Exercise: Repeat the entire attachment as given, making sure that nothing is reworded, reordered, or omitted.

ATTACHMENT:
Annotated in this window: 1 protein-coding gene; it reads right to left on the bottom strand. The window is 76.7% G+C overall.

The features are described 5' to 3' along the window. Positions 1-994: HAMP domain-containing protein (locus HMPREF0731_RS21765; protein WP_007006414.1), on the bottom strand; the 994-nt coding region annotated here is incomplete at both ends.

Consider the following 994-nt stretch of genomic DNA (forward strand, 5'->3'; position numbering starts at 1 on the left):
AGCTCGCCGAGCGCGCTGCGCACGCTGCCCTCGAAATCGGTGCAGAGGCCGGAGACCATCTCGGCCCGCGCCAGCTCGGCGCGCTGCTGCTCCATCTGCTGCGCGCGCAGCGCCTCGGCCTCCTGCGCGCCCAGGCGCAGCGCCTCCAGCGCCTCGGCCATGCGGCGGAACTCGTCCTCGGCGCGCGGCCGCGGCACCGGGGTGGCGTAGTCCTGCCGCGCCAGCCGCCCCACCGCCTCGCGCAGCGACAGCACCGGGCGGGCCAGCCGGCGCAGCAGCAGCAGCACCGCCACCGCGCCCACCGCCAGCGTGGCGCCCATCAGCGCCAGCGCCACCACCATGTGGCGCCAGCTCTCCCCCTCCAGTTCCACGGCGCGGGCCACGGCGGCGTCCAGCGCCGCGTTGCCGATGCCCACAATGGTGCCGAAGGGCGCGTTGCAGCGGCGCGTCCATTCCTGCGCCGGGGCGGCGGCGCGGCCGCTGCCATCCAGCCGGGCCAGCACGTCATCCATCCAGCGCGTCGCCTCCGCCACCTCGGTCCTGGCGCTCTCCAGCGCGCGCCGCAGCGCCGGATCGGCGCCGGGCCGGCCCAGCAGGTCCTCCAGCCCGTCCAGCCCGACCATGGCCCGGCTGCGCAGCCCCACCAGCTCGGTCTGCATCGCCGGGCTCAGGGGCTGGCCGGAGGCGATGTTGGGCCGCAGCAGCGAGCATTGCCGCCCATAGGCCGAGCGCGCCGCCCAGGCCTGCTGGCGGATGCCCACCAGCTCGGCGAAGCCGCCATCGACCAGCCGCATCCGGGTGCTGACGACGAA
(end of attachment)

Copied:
Annotated in this window: 1 protein-coding gene; it reads right to left on the bottom strand. The window is 76.7% G+C overall.

The features are described 5' to 3' along the window. Positions 1-994: HAMP domain-containing protein (locus HMPREF0731_RS21765; protein WP_007006414.1), on the bottom strand; the 994-nt coding region annotated here is incomplete at both ends.

Consider the following 994-nt stretch of genomic DNA (forward strand, 5'->3'; position numbering starts at 1 on the left):
AGCTCGCCGAGCGCGCTGCGCACGCTGCCCTCGAAATCGGTGCAGAGGCCGGAGACCATCTCGGCCCGCGCCAGCTCGGCGCGCTGCTGCTCCATCTGCTGCGCGCGCAGCGCCTCGGCCTCCTGCGCGCCCAGGCGCAGCGCCTCCAGCGCCTCGGCCATGCGGCGGAACTCGTCCTCGGCGCGCGGCCGCGGCACCGGGGTGGCGTAGTCCTGCCGCGCCAGCCGCCCCACCGCCTCGCGCAGCGACAGCACCGGGCGGGCCAGCCGGCGCAGCAGCAGCAGCACCGCCACCGCGCCCACCGCCAGCGTGGCGCCCATCAGCGCCAGCGCCACCACCATGTGGCGCCAGCTCTCCCCCTCCAGTTCCACGGCGCGGGCCACGGCGGCGTCCAGCGCCGCGTTGCCGATGCCCACAATGGTGCCGAAGGGCGCGTTGCAGCGGCGCGTCCATTCCTGCGCCGGGGCGGCGGCGCGGCCGCTGCCATCCAGCCGGGCCAGCACGTCATCCATCCAGCGCGTCGCCTCCGCCACCTCGGTCCTGGCGCTCTCCAGCGCGCGCCGCAGCGCCGGATCGGCGCCGGGCCGGCCCAGCAGGTCCTCCAGCCCGTCCAGCCCGACCATGGCCCGGCTGCGCAGCCCCACCAGCTCGGTCTGCATCGCCGGGCTCAGGGGCTGGCCGGAGGCGATGTTGGGCCGCAGCAGCGAGCATTGCCGCCCATAGGCCGAGCGCGCCGCCCAGGCCTGCTGGCGGATGCCCACCAGCTCGGCGAAGCCGCCATCGACCAGCCGCATCCGGGTGCTGACGACGAA